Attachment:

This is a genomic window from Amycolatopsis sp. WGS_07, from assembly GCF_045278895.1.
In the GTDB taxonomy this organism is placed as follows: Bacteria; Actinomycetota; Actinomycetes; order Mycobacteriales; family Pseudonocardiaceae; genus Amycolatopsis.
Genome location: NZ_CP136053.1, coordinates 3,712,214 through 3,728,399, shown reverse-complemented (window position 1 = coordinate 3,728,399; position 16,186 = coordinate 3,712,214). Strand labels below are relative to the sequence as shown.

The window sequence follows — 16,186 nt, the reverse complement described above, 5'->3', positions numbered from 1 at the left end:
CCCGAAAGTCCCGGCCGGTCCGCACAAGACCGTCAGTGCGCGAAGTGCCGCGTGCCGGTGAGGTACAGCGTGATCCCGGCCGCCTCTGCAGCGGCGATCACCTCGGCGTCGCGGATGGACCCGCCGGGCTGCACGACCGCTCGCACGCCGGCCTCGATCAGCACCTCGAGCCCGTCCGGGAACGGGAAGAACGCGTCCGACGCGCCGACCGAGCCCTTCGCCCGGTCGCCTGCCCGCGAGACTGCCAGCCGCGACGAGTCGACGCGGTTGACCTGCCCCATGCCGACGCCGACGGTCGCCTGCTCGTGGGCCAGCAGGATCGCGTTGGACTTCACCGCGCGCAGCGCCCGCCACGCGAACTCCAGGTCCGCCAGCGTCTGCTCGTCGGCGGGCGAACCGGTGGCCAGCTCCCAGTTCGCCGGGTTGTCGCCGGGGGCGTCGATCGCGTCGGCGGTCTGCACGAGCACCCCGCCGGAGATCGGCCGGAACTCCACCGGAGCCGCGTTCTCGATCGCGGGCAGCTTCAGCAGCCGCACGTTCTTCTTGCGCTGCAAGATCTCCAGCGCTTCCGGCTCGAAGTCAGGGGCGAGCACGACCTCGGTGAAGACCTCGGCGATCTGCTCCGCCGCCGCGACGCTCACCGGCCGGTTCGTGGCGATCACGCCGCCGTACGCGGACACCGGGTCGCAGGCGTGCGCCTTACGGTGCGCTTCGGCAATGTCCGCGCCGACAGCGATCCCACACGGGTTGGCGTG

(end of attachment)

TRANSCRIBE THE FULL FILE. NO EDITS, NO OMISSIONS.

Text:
This is a genomic window from Amycolatopsis sp. WGS_07, from assembly GCF_045278895.1.
In the GTDB taxonomy this organism is placed as follows: Bacteria; Actinomycetota; Actinomycetes; order Mycobacteriales; family Pseudonocardiaceae; genus Amycolatopsis.
Genome location: NZ_CP136053.1, coordinates 3,712,214 through 3,728,399, shown reverse-complemented (window position 1 = coordinate 3,728,399; position 16,186 = coordinate 3,712,214). Strand labels below are relative to the sequence as shown.

The window sequence follows — 16,186 nt, the reverse complement described above, 5'->3', positions numbered from 1 at the left end:
CCCGAAAGTCCCGGCCGGTCCGCACAAGACCGTCAGTGCGCGAAGTGCCGCGTGCCGGTGAGGTACAGCGTGATCCCGGCCGCCTCTGCAGCGGCGATCACCTCGGCGTCGCGGATGGACCCGCCGGGCTGCACGACCGCTCGCACGCCGGCCTCGATCAGCACCTCGAGCCCGTCCGGGAACGGGAAGAACGCGTCCGACGCGCCGACCGAGCCCTTCGCCCGGTCGCCTGCCCGCGAGACTGCCAGCCGCGACGAGTCGACGCGGTTGACCTGCCCCATGCCGACGCCGACGGTCGCCTGCTCGTGGGCCAGCAGGATCGCGTTGGACTTCACCGCGCGCAGCGCCCGCCACGCGAACTCCAGGTCCGCCAGCGTCTGCTCGTCGGCGGGCGAACCGGTGGCCAGCTCCCAGTTCGCCGGGTTGTCGCCGGGGGCGTCGATCGCGTCGGCGGTCTGCACGAGCACCCCGCCGGAGATCGGCCGGAACTCCACCGGAGCCGCGTTCTCGATCGCGGGCAGCTTCAGCAGCCGCACGTTCTTCTTGCGCTGCAAGATCTCCAGCGCTTCCGGCTCGAAGTCAGGGGCGAGCACGACCTCGGTGAAGACCTCGGCGATCTGCTCCGCCGCCGCGACGCTCACCGGCCGGTTCGTGGCGATCACGCCGCCGTACGCGGACACCGGGTCGCAGGCGTGCGCCTTACGGTGCGCTTCGGCAATGTCCGCGCCGACAGCGATCCCACACGGGTTGGCGTG